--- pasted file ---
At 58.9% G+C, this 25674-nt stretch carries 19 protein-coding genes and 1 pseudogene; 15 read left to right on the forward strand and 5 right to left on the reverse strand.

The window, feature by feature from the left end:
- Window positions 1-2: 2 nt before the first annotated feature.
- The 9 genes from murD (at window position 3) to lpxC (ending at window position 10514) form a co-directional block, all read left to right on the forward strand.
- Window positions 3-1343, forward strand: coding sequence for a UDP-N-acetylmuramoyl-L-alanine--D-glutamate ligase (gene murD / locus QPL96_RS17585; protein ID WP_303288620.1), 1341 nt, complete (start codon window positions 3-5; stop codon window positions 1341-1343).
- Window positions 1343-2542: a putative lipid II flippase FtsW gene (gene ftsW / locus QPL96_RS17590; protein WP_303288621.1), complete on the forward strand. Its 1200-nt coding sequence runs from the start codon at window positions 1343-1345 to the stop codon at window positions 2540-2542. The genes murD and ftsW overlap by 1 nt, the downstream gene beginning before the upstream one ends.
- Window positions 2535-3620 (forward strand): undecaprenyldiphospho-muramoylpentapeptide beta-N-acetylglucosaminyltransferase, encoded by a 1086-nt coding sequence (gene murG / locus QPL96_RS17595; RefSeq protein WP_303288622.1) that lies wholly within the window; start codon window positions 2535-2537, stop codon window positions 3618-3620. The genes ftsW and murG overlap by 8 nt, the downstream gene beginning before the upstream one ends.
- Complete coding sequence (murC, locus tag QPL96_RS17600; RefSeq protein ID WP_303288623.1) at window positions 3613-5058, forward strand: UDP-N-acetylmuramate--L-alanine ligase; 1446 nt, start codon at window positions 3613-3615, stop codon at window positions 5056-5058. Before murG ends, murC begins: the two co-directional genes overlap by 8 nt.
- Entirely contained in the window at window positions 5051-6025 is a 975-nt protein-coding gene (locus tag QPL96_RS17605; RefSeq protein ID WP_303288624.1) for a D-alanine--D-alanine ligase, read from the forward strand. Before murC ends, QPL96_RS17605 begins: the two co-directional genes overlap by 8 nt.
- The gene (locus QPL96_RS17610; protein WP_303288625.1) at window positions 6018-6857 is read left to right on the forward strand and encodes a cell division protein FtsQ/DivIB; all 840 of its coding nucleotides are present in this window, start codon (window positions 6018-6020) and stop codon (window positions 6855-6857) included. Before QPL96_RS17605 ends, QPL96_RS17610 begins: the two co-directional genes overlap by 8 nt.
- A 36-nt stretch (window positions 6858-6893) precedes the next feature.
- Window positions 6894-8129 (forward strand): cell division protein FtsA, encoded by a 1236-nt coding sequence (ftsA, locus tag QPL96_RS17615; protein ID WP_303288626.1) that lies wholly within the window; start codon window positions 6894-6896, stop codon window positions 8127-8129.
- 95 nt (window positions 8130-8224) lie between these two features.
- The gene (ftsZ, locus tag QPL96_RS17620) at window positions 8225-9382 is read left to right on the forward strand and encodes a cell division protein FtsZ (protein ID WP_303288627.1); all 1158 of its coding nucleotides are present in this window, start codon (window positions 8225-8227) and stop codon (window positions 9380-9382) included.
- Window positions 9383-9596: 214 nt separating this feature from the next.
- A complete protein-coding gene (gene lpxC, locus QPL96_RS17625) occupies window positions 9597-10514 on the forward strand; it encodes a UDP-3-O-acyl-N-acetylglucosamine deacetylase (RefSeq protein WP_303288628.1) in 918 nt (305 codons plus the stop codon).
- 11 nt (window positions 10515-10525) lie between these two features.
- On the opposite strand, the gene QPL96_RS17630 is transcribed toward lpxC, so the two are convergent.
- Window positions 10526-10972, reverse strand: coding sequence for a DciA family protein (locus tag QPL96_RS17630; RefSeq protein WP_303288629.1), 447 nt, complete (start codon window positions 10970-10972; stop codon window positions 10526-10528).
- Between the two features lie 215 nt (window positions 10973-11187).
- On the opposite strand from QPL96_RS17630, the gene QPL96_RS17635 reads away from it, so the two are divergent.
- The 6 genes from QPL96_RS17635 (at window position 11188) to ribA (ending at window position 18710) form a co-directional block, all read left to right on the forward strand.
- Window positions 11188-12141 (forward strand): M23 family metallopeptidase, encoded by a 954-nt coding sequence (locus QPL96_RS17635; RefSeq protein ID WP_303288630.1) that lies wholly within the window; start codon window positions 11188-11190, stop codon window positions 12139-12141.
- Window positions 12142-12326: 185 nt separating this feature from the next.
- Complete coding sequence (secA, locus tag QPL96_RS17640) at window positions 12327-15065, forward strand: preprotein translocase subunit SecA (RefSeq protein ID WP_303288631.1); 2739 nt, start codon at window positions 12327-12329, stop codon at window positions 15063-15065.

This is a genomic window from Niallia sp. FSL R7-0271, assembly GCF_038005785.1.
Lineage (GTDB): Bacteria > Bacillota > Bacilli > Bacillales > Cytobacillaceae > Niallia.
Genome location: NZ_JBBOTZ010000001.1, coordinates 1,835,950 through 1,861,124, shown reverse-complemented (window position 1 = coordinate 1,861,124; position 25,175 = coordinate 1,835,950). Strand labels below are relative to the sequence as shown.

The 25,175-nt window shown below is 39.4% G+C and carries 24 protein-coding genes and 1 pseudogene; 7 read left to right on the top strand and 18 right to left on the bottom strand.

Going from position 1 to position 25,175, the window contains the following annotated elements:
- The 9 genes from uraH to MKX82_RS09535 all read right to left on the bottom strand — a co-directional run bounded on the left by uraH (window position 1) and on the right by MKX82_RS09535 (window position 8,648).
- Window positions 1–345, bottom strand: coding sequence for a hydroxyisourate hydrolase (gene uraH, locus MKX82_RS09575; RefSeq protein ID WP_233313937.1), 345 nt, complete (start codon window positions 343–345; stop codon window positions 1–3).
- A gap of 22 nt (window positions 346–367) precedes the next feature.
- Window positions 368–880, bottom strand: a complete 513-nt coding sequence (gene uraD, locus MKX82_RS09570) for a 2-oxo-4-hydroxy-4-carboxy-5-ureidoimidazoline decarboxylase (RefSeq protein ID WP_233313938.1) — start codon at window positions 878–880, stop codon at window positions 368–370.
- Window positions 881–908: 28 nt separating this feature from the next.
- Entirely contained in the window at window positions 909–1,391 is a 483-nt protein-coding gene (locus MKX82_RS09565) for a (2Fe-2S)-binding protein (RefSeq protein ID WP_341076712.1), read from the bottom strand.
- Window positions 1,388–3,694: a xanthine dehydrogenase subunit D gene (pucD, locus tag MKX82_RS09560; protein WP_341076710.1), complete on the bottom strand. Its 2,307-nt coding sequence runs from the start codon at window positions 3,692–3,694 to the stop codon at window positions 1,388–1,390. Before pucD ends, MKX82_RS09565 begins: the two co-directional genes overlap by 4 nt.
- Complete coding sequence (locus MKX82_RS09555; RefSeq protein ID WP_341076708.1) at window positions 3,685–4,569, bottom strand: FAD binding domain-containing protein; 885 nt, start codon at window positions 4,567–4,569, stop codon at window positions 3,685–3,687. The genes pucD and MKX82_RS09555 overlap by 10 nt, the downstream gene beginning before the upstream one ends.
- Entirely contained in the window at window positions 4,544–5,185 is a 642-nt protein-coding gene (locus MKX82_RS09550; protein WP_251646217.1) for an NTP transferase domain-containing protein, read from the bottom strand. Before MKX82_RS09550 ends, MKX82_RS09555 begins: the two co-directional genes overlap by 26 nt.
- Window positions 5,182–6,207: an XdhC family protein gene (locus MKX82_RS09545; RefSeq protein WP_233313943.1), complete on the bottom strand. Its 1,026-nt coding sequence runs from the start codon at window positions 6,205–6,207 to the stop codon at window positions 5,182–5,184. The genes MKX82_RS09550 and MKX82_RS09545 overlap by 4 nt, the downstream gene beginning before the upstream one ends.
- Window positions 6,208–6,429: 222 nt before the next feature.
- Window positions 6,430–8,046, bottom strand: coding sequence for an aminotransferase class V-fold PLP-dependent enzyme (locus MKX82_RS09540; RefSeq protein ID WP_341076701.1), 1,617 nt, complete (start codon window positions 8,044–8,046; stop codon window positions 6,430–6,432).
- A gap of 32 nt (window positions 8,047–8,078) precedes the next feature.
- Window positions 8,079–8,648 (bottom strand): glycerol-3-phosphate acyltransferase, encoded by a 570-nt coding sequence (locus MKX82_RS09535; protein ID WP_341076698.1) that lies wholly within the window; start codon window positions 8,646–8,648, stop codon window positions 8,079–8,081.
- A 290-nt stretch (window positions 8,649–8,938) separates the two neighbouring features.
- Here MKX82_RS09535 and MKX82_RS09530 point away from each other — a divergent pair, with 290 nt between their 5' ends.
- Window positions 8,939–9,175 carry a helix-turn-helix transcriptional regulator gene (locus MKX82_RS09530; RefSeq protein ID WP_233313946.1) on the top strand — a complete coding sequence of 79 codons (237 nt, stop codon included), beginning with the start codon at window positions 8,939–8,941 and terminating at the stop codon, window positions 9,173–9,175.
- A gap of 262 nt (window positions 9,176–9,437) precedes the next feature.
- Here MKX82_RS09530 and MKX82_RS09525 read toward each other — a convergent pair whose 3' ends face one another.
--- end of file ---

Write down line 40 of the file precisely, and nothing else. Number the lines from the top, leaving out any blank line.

- Window positions 5,182–6,207: an XdhC family protein gene (locus MKX82_RS09545; RefSeq protein WP_233313943.1), complete on the bottom strand. Its 1,026-nt coding sequence runs from the start codon at window positions 6,205–6,207 to the stop codon at window positions 5,182–5,184. The genes MKX82_RS09550 and MKX82_RS09545 overlap by 4 nt, the downstream gene beginning before the upstream one ends.